A 51-year-old Vermont woman died Friday after a tree in her back yard broke off in high winds and fell on her in the town of Castleton, in west-central Vermont near New York. Police said she died at a hospital after the Friday morning accident.
In New York, two people died in their homes in the Buffalo suburb of Cheektowaga on Friday when emergency crews could not reach them in time to treat their medical emergencies, Erie County Executive Mark Poloncarz said Saturday.
Police in Colorado Springs, Colorado, said they found the body of a person who appeared to be homeless during this week’s winter storm. Officers found the 42-year-old man’s body outside near the Citadel Mall at 2:30 p.m. on Thursday afternoon, The Gazette reported.
FRANKFORT, Ky.—- Gov. Andy Beshear is warning Kentucky residents to avoid a stretch of Interstate 71 after a series of accidents since Thursday night.
The interstate through northern Kentucky links Louisville to Cincinnati, Ohio.
“We got one cleared, then another happened. We got that cleared, and then another happened,” Beshear said during a news briefing Saturday. “If you can avoid it, please do. Don’t travel if you don’t have to.”
Highways officials said traffic on the interstate in northern Kentucky was backed up for 14 miles (23 kilometers). One southbound lane was open but traffic was moving slowly and taking several hours to route onto alternate roads.
FORT WAYNE, Ind. — The company providing electricity to parts of northeastern Indiana and southwestern Michigan is asking customers to reduce their power use because of extraordinary demands on its system.
Indiana Michigan Power, based in Fort Wayne, Indiana, warned that it might have to direct a regional power grid operator to begin “grid protection power outages” that “would be brief and intermittent whenever possible to limit the impact on customers.”
Meanwhile, Detroit-based DTE Energy said more than 23,000 lost power as the storm and freezing temperatures blew into Michigan.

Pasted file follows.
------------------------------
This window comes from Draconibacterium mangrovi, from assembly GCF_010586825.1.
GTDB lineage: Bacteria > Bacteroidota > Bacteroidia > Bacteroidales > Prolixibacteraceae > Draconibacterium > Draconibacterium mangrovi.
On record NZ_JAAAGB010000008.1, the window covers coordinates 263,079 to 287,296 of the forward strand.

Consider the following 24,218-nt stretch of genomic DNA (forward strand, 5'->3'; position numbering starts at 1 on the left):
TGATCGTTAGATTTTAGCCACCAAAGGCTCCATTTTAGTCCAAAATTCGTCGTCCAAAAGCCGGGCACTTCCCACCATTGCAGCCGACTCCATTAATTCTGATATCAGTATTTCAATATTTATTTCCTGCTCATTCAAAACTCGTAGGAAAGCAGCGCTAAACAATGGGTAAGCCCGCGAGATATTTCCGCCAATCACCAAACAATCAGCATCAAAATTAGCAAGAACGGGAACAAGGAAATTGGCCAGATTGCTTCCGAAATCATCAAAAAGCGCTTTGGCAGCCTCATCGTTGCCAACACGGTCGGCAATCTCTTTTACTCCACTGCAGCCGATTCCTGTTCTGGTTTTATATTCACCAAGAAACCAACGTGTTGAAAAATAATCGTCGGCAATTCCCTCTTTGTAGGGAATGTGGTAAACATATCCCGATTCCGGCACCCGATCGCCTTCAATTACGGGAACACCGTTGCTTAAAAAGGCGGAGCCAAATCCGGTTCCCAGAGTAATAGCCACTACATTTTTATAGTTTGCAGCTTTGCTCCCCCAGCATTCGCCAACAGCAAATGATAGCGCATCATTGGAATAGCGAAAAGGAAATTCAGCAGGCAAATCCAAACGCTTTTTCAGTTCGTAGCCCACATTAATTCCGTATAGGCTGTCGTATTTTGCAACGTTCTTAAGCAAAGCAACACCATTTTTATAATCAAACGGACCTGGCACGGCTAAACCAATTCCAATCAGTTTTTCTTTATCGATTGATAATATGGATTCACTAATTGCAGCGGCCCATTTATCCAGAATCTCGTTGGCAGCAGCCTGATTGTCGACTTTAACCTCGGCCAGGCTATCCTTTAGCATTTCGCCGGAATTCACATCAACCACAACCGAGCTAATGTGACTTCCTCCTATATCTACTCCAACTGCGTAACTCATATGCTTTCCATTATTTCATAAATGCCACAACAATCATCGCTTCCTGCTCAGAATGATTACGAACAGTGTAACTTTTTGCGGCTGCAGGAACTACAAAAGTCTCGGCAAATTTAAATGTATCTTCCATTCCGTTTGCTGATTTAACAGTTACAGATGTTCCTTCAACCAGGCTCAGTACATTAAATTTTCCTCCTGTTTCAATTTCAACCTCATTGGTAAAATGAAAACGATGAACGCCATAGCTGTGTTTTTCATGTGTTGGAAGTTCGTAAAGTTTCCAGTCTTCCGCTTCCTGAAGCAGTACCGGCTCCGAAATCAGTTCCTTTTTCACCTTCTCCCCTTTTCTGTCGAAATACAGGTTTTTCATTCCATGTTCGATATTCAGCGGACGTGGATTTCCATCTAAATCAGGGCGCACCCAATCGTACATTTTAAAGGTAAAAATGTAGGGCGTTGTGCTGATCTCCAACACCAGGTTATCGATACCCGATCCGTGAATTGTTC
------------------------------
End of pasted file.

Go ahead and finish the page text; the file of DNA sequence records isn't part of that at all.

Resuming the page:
As of 7 a.m. Saturday, the utility said about 80% had their service restored. More than 1,700 employees and support teams were working throughout the Christmas holiday weekend to restore full service, DTE Energy said.
County road crews in parts of western Michigan were experiencing white-out conditions due to the snow blowing across roadways.
RALEIGH, N.C. — More than 450,000 customers in North Carolina were without electricity, according to poweroutage.us, as temperatures that dipped into the single digits early Saturday strained the power system.
Duke Energy said that it was putting planned emergency outages in place because of high demand and that trees felled in high winds had also damaged some lines. Maps indicated that the outages were spread throughout the state, but the highest concentration was in the Charlotte area where more than 100,000 were reported in Mecklenburg County.
Mecklenburg County said Friday it was adding capacity to its homeless shelters.
State officials said warming centers were opening around the state.
BUFFALO, N.Y. — Officials are describing the ongoing blizzard in western New York around Buffalo as potentially the worst the area has ever seen.
Chief Timothy Carney of the Erie County Sheriff’s Office said deputies abandoned 10 police vehicles overnight Friday after getting stuck.
“It’s essentially a category 3 hurricane with a bunch of snow mixed in. It’s been like that for the past 24 hours,” Carney said.
Erie County Executive Mark Poloncarz said Saturday that there were still probably hundreds of people stuck in vehicles.
“This may turn out to be the worst storm in our community’s history,” Poloncarz said during a news conference Saturday.
There was no emergency service available in Buffalo and several populous cities and towns.
“That is not to say attempts aren’t being made but there is no guarantee that in a life-threatening emergency situation that they’re going to be able to respond immediately,” he said.
KNOXVILLE, Tenn. — The Tennessee Valley Authority directed local power companies on Saturday to implement planned interruptions to “ensure power system reliability.”
The authority provides electricity to 10 million people in Tennessee and parts of six surrounding states.
“This measure is expected to be temporary until the highest peak power demands have been met,” TVA said in a statement.
MONTPELIER, Vt. — Almost 400,000 electric customers across the six New England states remained without power on Saturday morning.
The most outages were reported in Maine where more than 237,000 customers were in the dark.
Some utilities warned it could be days before power is restored.